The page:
What's Next For The FTC And Net Threats?

by Roy Mark

It's been more than 10 years since the agency examined the threats of the future.

Spam? Spyware? Data breaches? Telephone records confidentiality? Old issues. Federal Trade Commission (FTC) Chairman Deborah Platt Majoras wants to know what's next.

Majoras said the FTC plans hearings some time this fall to ponder the next generation of consumer high-tech threats.

"At these hearings, we will address a series of critical questions: What have we learned over the past decade? How can we apply those lessons to what we do know, and what we cannot know, as we look to the future?"

She said the focus of the hearings will be how best to protect consumers in the virtual marketplace of the future.

"A decade has passed since the FTC held hearings to identity significant consumer protection issues associated with new technologies," Majoras told a Washington spyware conference. "It is again time to look ahead and examine the next generation of issues to emerge in our high-tech global marketplace."

Majoras noted that the FTC held similar hearings in 1995. At that conference, more than 70 experts in business, technology, economics and consumer protection analyzed the consumer protection challenges likely to emerge in the late 1990s and early 21st century.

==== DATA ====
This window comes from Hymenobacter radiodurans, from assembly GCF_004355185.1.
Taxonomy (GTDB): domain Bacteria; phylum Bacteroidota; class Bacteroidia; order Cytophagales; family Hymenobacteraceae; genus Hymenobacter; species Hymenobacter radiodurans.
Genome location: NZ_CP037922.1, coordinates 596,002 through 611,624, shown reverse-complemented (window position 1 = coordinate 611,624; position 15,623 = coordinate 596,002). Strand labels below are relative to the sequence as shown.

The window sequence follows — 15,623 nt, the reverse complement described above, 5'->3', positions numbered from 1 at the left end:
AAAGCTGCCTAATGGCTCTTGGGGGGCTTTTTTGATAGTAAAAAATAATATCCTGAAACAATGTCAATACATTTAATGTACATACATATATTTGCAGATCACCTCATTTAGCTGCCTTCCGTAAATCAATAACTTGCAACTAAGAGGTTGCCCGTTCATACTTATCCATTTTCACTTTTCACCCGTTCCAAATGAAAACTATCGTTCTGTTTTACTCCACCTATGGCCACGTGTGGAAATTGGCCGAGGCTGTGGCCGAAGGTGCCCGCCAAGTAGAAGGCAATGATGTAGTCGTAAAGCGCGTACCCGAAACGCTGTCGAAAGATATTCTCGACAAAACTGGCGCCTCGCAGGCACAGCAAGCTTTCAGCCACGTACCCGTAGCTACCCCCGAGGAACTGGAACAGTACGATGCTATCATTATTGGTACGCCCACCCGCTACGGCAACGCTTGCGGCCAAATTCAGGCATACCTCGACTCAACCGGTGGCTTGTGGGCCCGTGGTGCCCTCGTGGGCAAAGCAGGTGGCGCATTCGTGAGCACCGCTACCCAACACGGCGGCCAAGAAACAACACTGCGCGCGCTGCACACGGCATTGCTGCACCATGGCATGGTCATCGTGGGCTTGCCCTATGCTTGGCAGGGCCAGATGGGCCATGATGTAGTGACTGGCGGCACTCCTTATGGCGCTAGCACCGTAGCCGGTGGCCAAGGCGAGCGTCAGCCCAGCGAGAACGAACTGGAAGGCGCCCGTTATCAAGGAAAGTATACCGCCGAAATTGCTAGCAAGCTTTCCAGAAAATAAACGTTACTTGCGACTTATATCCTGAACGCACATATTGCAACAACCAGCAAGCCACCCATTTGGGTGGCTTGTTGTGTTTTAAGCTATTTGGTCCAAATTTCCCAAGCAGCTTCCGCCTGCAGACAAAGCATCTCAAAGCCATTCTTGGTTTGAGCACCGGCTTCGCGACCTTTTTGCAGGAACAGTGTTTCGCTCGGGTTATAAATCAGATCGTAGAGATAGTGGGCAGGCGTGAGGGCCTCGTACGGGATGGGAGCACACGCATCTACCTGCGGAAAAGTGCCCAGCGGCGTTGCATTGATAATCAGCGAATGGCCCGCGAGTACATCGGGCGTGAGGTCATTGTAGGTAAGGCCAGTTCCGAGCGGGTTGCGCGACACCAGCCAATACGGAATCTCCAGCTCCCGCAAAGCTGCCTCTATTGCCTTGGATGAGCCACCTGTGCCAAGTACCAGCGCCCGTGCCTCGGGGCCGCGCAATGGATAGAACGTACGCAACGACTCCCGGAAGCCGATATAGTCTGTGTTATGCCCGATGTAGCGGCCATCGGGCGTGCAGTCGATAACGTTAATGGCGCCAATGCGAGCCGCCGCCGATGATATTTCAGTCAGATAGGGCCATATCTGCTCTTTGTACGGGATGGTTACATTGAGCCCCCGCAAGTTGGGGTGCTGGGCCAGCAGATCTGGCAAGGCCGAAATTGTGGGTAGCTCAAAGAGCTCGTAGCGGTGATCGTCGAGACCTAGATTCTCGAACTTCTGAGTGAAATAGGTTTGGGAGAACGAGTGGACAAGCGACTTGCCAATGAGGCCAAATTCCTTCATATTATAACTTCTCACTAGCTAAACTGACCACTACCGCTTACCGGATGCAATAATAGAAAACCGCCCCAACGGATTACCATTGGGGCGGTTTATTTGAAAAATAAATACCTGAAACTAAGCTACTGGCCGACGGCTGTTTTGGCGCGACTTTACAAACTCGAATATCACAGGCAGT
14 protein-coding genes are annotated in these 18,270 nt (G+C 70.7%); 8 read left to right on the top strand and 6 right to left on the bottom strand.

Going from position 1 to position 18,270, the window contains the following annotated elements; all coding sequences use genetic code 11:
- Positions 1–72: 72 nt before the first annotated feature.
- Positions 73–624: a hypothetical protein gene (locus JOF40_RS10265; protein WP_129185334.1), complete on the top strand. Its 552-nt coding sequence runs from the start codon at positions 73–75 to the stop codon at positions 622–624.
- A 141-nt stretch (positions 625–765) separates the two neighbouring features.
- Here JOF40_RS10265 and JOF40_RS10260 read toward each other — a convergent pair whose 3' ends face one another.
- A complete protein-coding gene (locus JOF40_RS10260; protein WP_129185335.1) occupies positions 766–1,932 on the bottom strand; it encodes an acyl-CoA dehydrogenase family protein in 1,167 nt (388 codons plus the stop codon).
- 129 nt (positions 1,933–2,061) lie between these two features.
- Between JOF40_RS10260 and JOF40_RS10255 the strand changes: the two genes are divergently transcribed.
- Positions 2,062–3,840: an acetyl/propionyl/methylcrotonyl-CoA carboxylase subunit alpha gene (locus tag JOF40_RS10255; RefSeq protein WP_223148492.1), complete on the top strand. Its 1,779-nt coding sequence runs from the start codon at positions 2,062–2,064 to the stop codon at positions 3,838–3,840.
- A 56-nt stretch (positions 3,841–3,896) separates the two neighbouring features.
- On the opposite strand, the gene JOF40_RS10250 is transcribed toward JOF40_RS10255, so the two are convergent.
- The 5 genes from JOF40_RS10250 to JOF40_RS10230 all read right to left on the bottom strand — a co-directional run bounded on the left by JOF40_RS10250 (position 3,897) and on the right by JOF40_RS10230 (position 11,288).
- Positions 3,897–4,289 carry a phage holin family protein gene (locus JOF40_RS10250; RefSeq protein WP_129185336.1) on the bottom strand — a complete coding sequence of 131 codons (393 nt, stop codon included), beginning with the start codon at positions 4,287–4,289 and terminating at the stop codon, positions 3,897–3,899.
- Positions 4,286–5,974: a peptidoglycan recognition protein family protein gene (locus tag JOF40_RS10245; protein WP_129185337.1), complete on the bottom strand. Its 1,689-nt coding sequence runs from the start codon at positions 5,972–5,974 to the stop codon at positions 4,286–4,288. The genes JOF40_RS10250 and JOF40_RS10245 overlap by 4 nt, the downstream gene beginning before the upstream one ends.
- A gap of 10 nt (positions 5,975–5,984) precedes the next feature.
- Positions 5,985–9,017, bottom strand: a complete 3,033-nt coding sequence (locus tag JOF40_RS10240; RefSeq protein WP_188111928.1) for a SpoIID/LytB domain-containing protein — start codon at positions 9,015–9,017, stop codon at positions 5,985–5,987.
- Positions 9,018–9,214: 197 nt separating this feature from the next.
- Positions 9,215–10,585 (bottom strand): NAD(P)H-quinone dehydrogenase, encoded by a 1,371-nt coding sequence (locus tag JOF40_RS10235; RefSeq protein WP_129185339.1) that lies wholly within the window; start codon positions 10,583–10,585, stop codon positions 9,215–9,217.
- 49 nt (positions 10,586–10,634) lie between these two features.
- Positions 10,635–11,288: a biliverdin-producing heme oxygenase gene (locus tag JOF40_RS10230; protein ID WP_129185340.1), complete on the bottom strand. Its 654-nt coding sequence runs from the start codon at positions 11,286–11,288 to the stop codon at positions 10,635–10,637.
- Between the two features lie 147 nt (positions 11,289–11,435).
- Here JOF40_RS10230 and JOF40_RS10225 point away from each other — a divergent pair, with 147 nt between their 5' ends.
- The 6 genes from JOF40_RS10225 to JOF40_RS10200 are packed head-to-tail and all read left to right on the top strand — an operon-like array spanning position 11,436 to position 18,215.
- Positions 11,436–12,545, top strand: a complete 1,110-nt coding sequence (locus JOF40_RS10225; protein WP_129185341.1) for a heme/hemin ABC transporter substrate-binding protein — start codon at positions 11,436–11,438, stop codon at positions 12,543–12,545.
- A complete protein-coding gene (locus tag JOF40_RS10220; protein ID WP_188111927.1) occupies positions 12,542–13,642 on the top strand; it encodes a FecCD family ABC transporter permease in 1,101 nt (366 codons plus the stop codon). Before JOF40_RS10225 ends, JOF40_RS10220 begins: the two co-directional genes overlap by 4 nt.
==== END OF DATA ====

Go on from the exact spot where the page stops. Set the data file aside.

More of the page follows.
"No one even mentioned spyware or similar intrusive software," she said. "Today, however, spyware is fast overtaking spam as consumers' top online concern."

She did concede that the hearing participants were unaware of the emergence of spyware. "Ten years now is an eternity for technology, and the technological underpinnings for spyware were just being developed at about the time of the FTC's hearings."

Although the 1995 FTC panel missed spyware as an emerging threat, Majoras said four principal lessons from the conference are still relevant.

"First, we must study and evaluate new technologies so that we are as prepared as possible to deal with harmful, collateral developments," Majoras said.

"Second, we need to bring appropriate law enforcement actions to reaffirm that fundamental principles of FTC law apply in the context of new technologies."

Majoras said the third principal lesson is that the FTC must look to private enterprise to implement self-regulatory regimes and "more importantly, to develop new technologies."

Finally, she said, the FTC needs to educate consumers so that they can take the necessary steps to protect themselves.

"It is again time to look ahead and examine the next generation of issues to emerge in our high-tech global marketplace," Majoras said.

Article courtesy of internetnews.com

This article was originally published on Saturday Feb 11th 2006